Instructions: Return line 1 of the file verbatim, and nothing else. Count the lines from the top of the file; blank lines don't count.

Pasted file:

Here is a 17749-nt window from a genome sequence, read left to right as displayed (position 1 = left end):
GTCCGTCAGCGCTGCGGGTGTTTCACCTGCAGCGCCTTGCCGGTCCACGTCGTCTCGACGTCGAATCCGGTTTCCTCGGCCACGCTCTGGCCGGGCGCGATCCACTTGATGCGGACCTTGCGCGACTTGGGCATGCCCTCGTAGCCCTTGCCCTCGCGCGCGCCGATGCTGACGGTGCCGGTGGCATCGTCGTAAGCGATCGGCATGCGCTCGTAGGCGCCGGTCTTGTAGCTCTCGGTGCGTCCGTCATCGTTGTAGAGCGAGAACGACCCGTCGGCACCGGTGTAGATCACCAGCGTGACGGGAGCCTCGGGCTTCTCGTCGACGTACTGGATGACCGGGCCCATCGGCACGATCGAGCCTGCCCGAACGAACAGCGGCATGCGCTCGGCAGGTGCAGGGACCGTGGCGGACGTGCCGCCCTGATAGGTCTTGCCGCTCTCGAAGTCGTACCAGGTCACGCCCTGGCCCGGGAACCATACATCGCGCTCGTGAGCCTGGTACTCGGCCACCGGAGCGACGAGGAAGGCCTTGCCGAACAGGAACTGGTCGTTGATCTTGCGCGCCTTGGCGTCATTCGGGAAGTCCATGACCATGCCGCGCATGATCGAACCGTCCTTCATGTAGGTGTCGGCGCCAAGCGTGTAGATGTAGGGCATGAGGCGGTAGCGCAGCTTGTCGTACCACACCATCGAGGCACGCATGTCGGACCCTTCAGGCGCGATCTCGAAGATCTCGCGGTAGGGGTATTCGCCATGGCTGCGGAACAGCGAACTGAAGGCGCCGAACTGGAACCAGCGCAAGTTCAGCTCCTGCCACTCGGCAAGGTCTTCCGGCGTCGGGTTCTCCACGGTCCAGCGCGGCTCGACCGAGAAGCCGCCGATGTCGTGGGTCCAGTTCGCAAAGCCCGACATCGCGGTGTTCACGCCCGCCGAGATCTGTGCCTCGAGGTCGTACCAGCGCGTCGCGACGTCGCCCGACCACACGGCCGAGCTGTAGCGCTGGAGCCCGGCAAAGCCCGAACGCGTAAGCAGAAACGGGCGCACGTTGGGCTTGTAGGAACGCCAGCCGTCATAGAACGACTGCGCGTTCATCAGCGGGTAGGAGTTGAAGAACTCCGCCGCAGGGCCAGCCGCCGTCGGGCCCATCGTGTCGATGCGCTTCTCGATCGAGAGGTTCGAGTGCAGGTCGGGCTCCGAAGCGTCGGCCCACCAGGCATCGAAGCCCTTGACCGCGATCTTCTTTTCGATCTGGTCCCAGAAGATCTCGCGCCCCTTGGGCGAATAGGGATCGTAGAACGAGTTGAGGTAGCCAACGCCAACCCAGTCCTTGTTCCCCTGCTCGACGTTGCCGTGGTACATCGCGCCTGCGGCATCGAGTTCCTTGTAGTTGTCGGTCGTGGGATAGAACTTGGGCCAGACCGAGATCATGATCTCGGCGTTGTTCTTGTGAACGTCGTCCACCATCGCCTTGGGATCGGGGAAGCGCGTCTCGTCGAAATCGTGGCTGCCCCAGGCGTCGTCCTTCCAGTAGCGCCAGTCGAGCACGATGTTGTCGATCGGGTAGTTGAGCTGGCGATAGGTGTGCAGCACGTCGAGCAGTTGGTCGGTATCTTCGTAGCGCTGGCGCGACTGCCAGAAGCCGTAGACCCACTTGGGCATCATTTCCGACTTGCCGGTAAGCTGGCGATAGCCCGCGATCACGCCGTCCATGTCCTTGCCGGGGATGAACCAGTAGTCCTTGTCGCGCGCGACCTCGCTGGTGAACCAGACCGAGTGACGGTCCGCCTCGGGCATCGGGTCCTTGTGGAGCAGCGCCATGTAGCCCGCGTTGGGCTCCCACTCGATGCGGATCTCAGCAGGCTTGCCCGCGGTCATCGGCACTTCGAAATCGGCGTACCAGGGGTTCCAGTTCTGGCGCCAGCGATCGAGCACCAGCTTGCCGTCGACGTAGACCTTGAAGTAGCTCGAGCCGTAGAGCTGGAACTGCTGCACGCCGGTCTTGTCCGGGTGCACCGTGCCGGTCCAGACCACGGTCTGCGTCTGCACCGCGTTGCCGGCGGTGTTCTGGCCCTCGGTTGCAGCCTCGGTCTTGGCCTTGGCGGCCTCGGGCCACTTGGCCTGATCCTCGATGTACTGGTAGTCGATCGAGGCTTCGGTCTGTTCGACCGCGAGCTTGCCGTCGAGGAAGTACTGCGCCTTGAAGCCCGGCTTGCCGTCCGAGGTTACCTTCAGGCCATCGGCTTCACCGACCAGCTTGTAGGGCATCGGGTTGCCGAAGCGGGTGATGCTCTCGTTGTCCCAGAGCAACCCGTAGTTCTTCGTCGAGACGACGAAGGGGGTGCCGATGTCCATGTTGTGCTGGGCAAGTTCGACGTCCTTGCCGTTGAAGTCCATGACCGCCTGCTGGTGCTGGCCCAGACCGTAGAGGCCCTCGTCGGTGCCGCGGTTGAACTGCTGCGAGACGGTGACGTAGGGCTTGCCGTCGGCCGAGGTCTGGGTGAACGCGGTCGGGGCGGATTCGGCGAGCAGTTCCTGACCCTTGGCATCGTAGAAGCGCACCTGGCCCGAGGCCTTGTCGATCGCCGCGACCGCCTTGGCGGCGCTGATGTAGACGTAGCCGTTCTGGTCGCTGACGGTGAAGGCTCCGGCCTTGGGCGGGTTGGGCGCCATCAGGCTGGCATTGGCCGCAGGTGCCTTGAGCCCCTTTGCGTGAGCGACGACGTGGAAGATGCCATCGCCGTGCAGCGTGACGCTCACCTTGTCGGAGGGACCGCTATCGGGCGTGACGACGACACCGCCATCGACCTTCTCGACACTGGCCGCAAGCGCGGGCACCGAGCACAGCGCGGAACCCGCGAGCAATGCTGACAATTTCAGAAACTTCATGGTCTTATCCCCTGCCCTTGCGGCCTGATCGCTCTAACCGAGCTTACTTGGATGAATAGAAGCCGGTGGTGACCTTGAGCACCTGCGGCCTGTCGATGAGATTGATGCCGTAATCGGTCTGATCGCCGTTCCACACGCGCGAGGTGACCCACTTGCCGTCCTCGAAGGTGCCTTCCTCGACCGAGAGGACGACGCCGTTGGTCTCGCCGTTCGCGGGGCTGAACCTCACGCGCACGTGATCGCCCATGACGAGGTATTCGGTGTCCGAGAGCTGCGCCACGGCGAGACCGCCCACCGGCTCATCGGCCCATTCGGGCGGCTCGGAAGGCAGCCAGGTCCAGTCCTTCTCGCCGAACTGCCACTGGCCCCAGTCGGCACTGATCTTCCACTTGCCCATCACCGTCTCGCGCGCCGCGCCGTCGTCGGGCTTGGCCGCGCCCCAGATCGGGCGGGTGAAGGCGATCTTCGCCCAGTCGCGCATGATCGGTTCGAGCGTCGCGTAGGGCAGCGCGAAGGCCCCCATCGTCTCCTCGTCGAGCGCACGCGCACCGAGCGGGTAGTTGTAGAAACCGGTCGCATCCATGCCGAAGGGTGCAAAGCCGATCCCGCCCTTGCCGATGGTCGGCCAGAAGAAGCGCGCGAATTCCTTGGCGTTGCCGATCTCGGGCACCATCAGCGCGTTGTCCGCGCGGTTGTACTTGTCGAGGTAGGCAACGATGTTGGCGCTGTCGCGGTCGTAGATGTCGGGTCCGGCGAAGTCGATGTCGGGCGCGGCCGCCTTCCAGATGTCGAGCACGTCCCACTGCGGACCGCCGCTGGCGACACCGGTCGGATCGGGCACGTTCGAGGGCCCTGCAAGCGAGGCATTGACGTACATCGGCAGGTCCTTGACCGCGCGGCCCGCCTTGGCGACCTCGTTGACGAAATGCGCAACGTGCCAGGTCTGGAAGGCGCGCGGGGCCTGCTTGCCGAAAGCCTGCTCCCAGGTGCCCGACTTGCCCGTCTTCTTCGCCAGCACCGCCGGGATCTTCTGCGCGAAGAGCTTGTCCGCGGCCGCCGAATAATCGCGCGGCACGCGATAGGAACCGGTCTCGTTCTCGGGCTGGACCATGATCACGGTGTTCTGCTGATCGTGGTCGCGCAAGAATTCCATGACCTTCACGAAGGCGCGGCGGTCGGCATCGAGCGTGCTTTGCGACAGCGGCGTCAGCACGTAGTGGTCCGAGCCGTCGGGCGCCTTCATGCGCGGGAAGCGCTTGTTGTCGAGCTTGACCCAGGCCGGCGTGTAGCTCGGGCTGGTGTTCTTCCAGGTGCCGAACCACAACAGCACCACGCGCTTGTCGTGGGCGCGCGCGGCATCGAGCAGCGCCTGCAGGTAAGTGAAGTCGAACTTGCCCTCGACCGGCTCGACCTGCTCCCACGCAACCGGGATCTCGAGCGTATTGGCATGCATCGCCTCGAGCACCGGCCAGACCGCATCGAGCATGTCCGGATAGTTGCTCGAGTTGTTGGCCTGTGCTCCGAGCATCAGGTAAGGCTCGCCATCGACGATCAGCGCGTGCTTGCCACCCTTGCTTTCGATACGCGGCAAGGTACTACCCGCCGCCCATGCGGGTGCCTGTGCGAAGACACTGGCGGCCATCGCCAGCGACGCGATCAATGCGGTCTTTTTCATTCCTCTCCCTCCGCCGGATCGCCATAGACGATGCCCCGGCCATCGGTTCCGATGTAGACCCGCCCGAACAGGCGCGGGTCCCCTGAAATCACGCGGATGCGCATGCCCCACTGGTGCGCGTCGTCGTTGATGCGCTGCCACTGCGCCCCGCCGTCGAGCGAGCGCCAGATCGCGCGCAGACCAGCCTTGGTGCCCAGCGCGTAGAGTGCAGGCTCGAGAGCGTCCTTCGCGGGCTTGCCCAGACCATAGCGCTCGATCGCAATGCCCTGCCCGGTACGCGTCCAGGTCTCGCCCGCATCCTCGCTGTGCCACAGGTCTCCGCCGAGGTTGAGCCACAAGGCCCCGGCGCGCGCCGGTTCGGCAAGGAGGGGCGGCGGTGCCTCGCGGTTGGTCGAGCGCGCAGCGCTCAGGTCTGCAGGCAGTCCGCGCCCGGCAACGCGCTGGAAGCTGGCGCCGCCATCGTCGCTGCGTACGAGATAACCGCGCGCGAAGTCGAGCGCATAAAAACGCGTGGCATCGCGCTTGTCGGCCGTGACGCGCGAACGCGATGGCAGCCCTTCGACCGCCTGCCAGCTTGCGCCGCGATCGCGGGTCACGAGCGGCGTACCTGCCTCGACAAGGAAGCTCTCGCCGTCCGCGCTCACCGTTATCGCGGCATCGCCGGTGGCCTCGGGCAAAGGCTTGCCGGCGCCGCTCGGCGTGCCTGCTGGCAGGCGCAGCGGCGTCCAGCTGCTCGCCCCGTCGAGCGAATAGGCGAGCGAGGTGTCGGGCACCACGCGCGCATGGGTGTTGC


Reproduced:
Here is a 17749-nt window from a genome sequence, read left to right as displayed (position 1 = left end):